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Revolutionizing renewables: how sodium-ion batteries are changing the game

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By illuminem briefings

· 2 min read

illuminem summarizes for you the essential news of the day. Read the full piece on SciTechDaily research or enjoy below:

🗞️ Driving the news: Researchers from Chalmers University of Technology in Sweden have revealed that sodium-ion batteries, which utilize common table salt and biomass, offer a comparable climate impact to lithium-ion batteries without the risk of raw material scarcity
These findings underscore the potential of sodium-ion technology as a sustainable alternative for energy storage

🔭 The context: As the global shift towards renewable energy accelerates, the demand for batteries surges, leading to potential shortages of critical materials like lithium and cobalt
Sodium-ion batteries, made from abundant materials, present a promising solution to this challenge, particularly given the European Commission's Critical Raw Materials Act highlights the need for sustainable, local production of battery materials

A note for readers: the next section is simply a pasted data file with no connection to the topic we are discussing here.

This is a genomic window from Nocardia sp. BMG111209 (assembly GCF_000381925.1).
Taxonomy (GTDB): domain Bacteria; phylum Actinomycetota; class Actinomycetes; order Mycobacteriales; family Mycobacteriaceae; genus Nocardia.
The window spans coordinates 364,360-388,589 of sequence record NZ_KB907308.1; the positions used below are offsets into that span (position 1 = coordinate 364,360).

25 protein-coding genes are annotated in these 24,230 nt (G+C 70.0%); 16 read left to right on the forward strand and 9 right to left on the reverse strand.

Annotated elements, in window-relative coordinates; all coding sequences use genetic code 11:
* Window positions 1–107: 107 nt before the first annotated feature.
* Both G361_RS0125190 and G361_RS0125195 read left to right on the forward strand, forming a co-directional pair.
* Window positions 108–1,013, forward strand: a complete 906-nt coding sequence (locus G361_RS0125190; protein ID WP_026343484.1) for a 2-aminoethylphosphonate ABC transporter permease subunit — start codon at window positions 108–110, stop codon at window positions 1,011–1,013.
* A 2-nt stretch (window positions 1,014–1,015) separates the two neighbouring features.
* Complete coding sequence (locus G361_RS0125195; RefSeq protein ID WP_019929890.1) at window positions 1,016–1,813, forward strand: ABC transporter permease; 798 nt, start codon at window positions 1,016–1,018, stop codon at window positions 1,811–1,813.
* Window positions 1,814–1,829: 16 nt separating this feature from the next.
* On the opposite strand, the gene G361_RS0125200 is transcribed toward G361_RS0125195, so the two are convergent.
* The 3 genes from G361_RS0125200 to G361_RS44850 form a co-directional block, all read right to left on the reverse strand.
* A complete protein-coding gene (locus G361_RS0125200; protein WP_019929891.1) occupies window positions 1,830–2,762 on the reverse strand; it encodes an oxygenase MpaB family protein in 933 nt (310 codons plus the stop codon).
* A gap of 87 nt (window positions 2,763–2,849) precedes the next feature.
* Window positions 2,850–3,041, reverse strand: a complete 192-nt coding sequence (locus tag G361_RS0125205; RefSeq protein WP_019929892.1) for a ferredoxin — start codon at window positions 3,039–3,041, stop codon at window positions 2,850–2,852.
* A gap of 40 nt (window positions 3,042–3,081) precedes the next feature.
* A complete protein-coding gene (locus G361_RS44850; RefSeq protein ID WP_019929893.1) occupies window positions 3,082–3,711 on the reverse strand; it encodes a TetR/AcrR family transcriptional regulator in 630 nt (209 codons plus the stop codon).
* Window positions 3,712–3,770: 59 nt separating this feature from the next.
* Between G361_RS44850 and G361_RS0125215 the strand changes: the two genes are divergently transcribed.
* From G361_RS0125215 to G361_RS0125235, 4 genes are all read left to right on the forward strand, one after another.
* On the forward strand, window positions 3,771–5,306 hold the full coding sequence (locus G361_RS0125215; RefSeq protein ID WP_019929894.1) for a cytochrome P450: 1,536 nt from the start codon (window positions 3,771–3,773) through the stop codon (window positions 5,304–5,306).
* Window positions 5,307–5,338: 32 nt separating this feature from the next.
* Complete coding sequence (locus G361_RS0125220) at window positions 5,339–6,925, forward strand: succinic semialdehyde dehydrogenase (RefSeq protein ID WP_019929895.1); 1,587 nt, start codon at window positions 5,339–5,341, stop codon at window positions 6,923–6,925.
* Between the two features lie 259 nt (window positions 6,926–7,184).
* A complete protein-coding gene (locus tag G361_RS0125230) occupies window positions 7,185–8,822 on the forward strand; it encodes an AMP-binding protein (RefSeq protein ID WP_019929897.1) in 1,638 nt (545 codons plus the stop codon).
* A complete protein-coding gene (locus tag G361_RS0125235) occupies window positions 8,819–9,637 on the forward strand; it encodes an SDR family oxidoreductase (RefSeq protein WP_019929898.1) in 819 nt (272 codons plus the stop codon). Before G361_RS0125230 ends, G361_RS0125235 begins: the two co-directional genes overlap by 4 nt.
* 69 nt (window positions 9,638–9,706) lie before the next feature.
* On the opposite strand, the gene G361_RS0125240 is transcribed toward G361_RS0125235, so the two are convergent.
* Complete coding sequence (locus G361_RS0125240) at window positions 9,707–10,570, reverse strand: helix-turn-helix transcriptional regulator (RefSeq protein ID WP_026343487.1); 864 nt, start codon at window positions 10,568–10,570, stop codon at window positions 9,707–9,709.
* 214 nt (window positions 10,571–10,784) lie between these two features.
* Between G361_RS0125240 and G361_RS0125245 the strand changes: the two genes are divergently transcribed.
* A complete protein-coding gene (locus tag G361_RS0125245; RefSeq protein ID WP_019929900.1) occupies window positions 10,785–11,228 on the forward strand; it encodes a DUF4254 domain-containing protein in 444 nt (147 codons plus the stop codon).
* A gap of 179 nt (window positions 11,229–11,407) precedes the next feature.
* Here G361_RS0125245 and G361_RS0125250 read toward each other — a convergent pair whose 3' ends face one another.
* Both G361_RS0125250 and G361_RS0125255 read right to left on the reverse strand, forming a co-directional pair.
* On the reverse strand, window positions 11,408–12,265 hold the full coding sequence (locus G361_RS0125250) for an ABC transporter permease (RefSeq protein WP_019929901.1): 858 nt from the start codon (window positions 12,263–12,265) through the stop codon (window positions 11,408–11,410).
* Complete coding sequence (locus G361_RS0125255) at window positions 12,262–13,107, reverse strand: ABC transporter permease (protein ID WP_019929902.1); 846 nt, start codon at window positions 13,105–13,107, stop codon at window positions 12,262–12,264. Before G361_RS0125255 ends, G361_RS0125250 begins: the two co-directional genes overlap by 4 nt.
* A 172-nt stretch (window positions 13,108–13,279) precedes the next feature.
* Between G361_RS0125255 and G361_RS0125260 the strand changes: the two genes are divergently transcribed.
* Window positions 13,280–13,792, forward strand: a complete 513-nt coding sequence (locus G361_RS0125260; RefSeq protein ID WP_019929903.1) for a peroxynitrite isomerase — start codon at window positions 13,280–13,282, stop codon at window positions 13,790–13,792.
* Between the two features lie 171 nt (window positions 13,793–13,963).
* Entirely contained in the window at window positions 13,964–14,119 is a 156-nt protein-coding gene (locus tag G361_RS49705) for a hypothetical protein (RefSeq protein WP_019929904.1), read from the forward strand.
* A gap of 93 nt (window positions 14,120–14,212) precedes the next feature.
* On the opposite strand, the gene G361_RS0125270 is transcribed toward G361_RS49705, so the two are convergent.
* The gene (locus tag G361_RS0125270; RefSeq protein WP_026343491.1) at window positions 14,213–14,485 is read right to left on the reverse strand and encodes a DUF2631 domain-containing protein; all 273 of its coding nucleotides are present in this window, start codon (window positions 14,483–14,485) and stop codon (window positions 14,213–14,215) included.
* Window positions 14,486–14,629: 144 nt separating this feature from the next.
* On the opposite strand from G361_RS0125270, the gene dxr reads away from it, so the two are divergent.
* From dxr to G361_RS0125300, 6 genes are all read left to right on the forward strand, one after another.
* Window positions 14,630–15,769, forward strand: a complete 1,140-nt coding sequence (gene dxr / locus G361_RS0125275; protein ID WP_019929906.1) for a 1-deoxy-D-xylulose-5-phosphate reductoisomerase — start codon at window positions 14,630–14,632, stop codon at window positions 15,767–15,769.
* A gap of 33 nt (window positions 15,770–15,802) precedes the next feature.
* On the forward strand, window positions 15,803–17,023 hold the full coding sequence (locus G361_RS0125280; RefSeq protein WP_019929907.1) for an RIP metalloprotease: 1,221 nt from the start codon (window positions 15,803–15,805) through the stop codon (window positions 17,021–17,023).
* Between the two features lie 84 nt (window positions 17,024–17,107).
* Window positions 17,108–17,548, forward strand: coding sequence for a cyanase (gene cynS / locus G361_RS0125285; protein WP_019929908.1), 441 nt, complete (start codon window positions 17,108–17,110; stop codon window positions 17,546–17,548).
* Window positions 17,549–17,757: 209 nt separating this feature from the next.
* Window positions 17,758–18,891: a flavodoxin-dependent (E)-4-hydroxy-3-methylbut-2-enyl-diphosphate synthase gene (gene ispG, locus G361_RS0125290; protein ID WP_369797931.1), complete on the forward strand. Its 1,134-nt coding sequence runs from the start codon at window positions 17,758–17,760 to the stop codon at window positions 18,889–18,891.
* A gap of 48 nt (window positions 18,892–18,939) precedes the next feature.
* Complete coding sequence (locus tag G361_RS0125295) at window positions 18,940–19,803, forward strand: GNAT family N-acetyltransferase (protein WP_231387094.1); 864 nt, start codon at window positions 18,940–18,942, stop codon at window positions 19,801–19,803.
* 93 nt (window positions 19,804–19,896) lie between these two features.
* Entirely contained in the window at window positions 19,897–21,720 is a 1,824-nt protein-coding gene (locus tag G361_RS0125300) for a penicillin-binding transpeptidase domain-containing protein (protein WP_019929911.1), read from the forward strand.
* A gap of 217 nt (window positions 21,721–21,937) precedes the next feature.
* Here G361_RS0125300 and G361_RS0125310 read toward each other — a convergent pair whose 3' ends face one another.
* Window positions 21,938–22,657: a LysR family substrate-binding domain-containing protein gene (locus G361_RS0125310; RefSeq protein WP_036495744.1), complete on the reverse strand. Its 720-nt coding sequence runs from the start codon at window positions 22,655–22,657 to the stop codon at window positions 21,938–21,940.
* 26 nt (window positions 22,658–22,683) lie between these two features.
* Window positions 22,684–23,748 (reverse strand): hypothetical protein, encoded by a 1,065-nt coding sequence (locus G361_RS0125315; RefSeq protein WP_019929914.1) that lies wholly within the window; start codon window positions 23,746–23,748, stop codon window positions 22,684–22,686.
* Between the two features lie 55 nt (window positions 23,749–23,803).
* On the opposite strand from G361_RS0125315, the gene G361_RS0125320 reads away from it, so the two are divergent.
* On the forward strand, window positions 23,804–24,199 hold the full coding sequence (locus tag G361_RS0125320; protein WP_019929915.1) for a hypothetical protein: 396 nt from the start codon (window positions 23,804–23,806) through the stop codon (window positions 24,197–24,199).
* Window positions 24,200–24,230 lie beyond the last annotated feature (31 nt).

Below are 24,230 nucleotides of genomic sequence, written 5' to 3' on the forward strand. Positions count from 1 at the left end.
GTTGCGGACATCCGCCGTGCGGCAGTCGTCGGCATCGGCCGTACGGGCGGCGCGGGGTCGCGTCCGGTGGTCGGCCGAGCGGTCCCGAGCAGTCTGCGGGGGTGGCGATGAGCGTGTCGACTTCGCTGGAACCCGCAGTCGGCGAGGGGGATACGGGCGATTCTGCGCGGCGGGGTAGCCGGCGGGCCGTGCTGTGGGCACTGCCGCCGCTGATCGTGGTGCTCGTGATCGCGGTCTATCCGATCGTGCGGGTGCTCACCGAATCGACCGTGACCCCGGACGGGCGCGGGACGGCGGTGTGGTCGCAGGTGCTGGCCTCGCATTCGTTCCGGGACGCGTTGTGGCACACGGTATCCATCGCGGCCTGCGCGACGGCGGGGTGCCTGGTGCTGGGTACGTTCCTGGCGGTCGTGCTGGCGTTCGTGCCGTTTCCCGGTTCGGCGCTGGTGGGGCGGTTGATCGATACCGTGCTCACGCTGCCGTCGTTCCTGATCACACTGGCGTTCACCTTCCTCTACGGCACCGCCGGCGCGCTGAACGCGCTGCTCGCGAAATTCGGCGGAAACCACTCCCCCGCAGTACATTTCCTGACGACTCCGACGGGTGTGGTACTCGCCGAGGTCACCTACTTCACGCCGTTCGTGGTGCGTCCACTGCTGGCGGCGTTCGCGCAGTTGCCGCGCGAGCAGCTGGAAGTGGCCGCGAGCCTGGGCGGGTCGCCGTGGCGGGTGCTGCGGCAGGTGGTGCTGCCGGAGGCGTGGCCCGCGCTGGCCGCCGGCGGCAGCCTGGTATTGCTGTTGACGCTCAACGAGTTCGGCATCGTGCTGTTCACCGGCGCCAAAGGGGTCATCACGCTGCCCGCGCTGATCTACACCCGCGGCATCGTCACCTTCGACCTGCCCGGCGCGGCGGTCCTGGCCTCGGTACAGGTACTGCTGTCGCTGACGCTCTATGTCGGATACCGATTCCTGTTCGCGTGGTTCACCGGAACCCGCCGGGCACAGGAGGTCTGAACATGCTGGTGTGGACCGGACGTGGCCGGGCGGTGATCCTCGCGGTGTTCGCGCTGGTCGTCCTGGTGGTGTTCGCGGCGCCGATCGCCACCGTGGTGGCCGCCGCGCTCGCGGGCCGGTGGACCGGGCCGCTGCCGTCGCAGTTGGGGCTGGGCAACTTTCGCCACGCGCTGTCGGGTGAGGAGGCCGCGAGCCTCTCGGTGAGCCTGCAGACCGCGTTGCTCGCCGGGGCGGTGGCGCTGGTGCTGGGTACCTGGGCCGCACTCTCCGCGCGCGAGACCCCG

🌍 Why it matters for the planet: Sodium-ion batteries not only mitigate the risk of depleting critical raw materials but also offer a more globally accessible and potentially less geopolitically risky alternative
This technology supports the green transition by providing a viable option for large-scale energy storage, crucial for the expansion of renewable energy sources

⏭️ What's next: The technology is poised for use in stationary energy storage and may eventually be adopted for electric vehicles
Continued development could further reduce the climate impact of these batteries, especially through improvements in electrolyte materials
This progress is vital for the future of energy storage in a world increasingly reliant on renewable sources

💬 One quote: "Sodium-ion batteries are much better than lithium-ion batteries in terms of impact on mineral resource scarcity, and equivalent in terms of climate impact," says Rickard Arvidsson, Associate Professor at Chalmers University of Technology

📈 One stat: Sodium-ion batteries demonstrate a carbon footprint of "between 60 and just over 100 kilograms of carbon dioxide equivalents per kilowatt hour," showcasing their competitive environmental performance

Click for more news covering the latest on battery tech

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